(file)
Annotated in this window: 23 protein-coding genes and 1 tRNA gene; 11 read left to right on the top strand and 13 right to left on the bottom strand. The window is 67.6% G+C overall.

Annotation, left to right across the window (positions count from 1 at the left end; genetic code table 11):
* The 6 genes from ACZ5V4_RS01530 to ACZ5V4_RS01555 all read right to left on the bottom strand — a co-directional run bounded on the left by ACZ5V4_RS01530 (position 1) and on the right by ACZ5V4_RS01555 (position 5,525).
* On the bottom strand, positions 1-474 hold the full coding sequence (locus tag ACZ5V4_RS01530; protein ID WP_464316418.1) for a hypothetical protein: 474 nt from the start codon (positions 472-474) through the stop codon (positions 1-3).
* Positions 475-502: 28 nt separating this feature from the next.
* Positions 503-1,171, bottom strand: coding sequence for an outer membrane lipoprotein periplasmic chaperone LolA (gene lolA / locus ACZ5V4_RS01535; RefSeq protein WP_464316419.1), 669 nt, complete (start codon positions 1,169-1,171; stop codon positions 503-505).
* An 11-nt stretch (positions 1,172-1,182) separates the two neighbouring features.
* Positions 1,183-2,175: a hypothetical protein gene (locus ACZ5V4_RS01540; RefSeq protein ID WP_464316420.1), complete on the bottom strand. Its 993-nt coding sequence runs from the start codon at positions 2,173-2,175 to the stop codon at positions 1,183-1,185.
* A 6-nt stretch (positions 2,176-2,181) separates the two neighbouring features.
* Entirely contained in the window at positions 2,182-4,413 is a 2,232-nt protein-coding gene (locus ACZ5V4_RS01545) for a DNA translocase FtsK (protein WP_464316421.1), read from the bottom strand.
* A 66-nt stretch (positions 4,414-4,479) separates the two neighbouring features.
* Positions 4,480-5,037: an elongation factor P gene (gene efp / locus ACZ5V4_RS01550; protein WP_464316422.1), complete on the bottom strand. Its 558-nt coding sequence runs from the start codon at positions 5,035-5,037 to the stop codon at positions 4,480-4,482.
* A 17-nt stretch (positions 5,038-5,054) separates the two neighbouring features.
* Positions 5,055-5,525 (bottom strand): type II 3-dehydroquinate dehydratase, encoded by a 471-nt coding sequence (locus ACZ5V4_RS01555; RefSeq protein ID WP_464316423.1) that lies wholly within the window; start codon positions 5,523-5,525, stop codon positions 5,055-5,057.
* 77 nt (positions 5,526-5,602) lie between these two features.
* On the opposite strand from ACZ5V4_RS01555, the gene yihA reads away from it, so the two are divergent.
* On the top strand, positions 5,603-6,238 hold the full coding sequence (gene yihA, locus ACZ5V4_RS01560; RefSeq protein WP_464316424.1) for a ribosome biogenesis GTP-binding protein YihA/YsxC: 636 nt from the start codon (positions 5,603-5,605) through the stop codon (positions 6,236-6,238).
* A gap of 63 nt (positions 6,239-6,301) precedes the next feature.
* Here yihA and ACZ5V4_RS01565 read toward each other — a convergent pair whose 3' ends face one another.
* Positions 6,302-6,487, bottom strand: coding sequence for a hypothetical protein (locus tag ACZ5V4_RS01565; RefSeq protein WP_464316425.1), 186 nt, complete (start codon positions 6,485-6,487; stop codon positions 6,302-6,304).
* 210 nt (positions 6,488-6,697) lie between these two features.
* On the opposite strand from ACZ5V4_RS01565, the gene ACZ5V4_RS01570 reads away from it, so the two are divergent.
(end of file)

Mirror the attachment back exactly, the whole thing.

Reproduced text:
Annotated in this window: 23 protein-coding genes and 1 tRNA gene; 11 read left to right on the top strand and 13 right to left on the bottom strand. The window is 67.6% G+C overall.

Annotation, left to right across the window (positions count from 1 at the left end; genetic code table 11):
* The 6 genes from ACZ5V4_RS01530 to ACZ5V4_RS01555 all read right to left on the bottom strand — a co-directional run bounded on the left by ACZ5V4_RS01530 (position 1) and on the right by ACZ5V4_RS01555 (position 5,525).
* On the bottom strand, positions 1-474 hold the full coding sequence (locus tag ACZ5V4_RS01530; protein ID WP_464316418.1) for a hypothetical protein: 474 nt from the start codon (positions 472-474) through the stop codon (positions 1-3).
* Positions 475-502: 28 nt separating this feature from the next.
* Positions 503-1,171, bottom strand: coding sequence for an outer membrane lipoprotein periplasmic chaperone LolA (gene lolA / locus ACZ5V4_RS01535; RefSeq protein WP_464316419.1), 669 nt, complete (start codon positions 1,169-1,171; stop codon positions 503-505).
* An 11-nt stretch (positions 1,172-1,182) separates the two neighbouring features.
* Positions 1,183-2,175: a hypothetical protein gene (locus ACZ5V4_RS01540; RefSeq protein ID WP_464316420.1), complete on the bottom strand. Its 993-nt coding sequence runs from the start codon at positions 2,173-2,175 to the stop codon at positions 1,183-1,185.
* A 6-nt stretch (positions 2,176-2,181) separates the two neighbouring features.
* Entirely contained in the window at positions 2,182-4,413 is a 2,232-nt protein-coding gene (locus ACZ5V4_RS01545) for a DNA translocase FtsK (protein WP_464316421.1), read from the bottom strand.
* A 66-nt stretch (positions 4,414-4,479) separates the two neighbouring features.
* Positions 4,480-5,037: an elongation factor P gene (gene efp / locus ACZ5V4_RS01550; protein WP_464316422.1), complete on the bottom strand. Its 558-nt coding sequence runs from the start codon at positions 5,035-5,037 to the stop codon at positions 4,480-4,482.
* A 17-nt stretch (positions 5,038-5,054) separates the two neighbouring features.
* Positions 5,055-5,525 (bottom strand): type II 3-dehydroquinate dehydratase, encoded by a 471-nt coding sequence (locus ACZ5V4_RS01555; RefSeq protein ID WP_464316423.1) that lies wholly within the window; start codon positions 5,523-5,525, stop codon positions 5,055-5,057.
* 77 nt (positions 5,526-5,602) lie between these two features.
* On the opposite strand from ACZ5V4_RS01555, the gene yihA reads away from it, so the two are divergent.
* On the top strand, positions 5,603-6,238 hold the full coding sequence (gene yihA, locus ACZ5V4_RS01560; RefSeq protein WP_464316424.1) for a ribosome biogenesis GTP-binding protein YihA/YsxC: 636 nt from the start codon (positions 5,603-5,605) through the stop codon (positions 6,236-6,238).
* A gap of 63 nt (positions 6,239-6,301) precedes the next feature.
* Here yihA and ACZ5V4_RS01565 read toward each other — a convergent pair whose 3' ends face one another.
* Positions 6,302-6,487, bottom strand: coding sequence for a hypothetical protein (locus tag ACZ5V4_RS01565; RefSeq protein WP_464316425.1), 186 nt, complete (start codon positions 6,485-6,487; stop codon positions 6,302-6,304).
* 210 nt (positions 6,488-6,697) lie between these two features.
* On the opposite strand from ACZ5V4_RS01565, the gene ACZ5V4_RS01570 reads away from it, so the two are divergent.